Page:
Cookies and Wine: Perfect Pairings For Your Cookie Swap

Cookie Wine Pairing Cookie Swap Party insolence + wine

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Cookie swap season is weeks away—let’s try something different this year, shall we? 

First of all, put that bottle of Chardonnay down and don’t even think of bringing it to your best friend’s cookie swap unless you’re planning on drowning people in butter. Put that bottle of chocolate wine down, too. And don’t even think of that “novelty” blueberry wine you heard about. 

1. Prosecco: An Italian staple often used as a substitute for champagne or other sparkling wines, this relatively low cost, the drier-the-better wineis designed to drink young, and it actually loses its fizzle over time while waiting its turn to be consumed. Pop open a bottle of spumante (bubbly) or frizzante (semi-bubbly), served chilled, for your straight-forward, no nonsense butter- and sugar cookies. If you’ve added chocolate chips or candy to your sugar cookie recipe, skip it. 

Did you know? The Glera grape, which is used to produce Prosecco wine, is best suited to be fermented in a pressurized stainless steel tank, and is mixed with yeast and sugar to producealcohol and the characteristic carbon dioxide bubbles. Once alcohol and bubbles are present, the yeast is filtered and removed, and the sparkling wine bottled. This method is called the Charmat method, and is less expensive than the traditional method of fermentation and carbon dioxide production in bottles.

2. Madeira: A Portuguese wine produced on the Madeira islands, sold in four different styles and aged for a minimum of five years, pour this wine alongside nutty or oatmeal-based cookies.

Did you know? Madeira wines are made by heating the wine, which is placed in staleness steel vats and heated by 115 degree water for not less than three months, and then allowed to “rest” for at least 90 days. Because of the way this wine is made, it remains very palatable long after the bottle has first been opened.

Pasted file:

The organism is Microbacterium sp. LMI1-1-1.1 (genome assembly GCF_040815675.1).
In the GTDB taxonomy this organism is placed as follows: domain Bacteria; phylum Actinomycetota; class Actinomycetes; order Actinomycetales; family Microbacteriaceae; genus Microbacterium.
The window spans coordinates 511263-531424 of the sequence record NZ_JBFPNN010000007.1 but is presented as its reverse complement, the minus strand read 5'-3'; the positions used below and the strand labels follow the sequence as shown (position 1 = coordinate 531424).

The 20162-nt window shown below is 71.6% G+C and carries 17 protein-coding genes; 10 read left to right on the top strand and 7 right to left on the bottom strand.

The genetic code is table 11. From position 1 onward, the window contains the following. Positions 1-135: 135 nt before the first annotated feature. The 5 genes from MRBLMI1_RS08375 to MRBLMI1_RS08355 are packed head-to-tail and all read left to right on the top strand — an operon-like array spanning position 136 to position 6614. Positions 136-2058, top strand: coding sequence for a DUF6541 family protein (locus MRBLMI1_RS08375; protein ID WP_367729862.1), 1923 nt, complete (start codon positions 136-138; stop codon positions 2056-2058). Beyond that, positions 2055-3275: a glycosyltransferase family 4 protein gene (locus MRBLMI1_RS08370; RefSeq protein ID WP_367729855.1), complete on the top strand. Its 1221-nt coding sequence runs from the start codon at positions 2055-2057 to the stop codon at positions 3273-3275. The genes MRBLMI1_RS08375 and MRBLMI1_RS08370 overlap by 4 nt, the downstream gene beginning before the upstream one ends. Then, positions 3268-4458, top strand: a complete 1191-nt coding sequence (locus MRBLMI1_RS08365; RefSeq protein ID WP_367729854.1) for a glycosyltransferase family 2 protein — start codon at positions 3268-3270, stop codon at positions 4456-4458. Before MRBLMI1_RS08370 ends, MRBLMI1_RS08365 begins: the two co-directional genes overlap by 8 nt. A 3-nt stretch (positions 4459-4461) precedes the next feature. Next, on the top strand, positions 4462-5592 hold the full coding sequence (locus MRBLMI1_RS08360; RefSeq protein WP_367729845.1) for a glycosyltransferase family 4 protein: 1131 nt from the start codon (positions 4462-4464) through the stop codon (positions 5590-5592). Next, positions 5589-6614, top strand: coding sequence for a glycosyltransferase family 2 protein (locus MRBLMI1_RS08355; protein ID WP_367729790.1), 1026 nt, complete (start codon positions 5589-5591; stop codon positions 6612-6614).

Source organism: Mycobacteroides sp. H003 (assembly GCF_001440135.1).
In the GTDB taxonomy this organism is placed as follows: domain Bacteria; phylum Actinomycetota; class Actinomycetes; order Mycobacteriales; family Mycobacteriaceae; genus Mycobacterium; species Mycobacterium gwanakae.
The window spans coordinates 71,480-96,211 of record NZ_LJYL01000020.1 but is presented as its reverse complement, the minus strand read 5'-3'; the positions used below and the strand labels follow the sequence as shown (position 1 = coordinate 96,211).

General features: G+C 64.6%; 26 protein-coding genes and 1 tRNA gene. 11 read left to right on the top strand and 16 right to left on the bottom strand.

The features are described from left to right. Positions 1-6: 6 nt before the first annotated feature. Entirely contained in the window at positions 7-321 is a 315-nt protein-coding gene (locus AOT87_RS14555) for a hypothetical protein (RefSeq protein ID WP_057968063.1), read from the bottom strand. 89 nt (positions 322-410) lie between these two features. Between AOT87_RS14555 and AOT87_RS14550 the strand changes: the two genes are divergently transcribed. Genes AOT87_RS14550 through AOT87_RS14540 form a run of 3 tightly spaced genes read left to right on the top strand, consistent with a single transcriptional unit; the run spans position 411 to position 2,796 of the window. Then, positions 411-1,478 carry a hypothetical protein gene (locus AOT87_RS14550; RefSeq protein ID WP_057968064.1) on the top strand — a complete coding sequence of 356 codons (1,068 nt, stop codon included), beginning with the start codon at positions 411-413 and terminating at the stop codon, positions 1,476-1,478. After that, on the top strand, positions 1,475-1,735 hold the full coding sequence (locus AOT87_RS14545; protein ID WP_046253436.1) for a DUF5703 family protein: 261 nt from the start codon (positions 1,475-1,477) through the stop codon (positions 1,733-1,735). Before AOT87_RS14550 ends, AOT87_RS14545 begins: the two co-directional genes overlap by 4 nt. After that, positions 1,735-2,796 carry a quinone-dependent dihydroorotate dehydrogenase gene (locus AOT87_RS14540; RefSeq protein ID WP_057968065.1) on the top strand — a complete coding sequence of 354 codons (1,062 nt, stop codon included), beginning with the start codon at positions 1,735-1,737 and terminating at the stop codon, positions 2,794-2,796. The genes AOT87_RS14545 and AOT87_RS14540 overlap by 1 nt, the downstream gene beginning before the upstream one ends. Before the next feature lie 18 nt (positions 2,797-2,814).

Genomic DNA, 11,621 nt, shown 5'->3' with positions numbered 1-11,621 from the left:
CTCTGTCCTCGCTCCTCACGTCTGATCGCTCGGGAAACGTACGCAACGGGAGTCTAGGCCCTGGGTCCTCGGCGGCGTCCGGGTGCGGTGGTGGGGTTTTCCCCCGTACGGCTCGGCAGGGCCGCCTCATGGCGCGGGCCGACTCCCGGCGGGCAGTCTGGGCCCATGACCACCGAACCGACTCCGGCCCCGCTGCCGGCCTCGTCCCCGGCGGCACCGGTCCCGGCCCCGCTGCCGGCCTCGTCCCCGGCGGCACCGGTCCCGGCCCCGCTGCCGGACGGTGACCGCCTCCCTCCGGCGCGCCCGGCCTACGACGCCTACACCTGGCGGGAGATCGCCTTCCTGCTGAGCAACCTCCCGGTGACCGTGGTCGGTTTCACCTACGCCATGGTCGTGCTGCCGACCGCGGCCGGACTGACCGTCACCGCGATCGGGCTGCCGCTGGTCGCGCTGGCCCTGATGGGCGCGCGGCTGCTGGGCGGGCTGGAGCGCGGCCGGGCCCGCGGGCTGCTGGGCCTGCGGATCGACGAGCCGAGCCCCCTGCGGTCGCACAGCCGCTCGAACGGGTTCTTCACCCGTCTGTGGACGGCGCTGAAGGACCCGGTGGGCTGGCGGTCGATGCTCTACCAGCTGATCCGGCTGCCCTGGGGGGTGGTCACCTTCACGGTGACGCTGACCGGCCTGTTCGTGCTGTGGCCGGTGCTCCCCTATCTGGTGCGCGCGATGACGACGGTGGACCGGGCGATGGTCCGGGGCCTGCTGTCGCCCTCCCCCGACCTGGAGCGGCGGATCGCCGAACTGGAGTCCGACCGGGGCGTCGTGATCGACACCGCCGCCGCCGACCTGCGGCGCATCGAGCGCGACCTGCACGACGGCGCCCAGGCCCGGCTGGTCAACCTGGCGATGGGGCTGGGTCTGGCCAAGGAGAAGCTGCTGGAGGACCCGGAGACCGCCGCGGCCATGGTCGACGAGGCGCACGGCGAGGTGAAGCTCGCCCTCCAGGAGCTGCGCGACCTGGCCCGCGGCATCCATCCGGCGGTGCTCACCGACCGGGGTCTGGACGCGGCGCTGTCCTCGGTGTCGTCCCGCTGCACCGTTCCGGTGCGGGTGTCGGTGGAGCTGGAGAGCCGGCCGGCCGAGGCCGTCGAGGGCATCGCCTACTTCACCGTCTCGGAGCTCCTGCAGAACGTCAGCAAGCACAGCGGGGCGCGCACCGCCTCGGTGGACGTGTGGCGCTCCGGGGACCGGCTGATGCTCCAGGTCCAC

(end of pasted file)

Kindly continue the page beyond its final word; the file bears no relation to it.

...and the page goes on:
3. Banyuls: A French wine from grapes grown on the French side of the Pyrenees mountains, you may be unfamiliar with Banyuls, but trust us when we say this red wine is the perfect pairing for just about every cookie you can think of. It’s delicious with chocolate as well as peanut butter cookies.

Did you know? Banyuls is produced using the mutage technique. In this technique, alcohol is added to the pressed grapes (“must”) so that fermentation is prematurely halted.  The alcohol is added either before maceration of the grape skin into the must, or after maceration and pressing of the must. 

4. Riesling: Made from a grape that originated in Germany’s Rhine region, the Riesling grape is grown not only in Europe, but also Asia, Australia/New Zealand and the United States. Think of spice cookies for the perfect pairing.

Did you know? Riesling grapes are very terroir-expressive, meaning the character of Riesling wine is very much tied to where the grapes have been grown. For example, Rieslings grown in cooler-climates tend to have an apple-ly quality, whereas those grown in warmer climates tend to take on a peachy or citrusy taste.

5. Moscato D’Asti: Another Italian-produced sparkling wine named for its earthy musk aroma, it is low in alcohol content and sweet. Time to whip out your favorite jammy cookies, such as a jam thumbprint or a Linzer cookie.

Did you know? This sparkling wine is made with Muscat Blanc à Petits Grains grapes, and is often used as a blending grape. This is the wine that Piedmont region Italian winemakers made for their own consumption, and when made in the frissante style, could be enjoyed with the noon meal and because of its low alcohol content, would not impair the winemaker or his workers. 

Which cookie and wine pairing are you most looking forward to trying for yourself?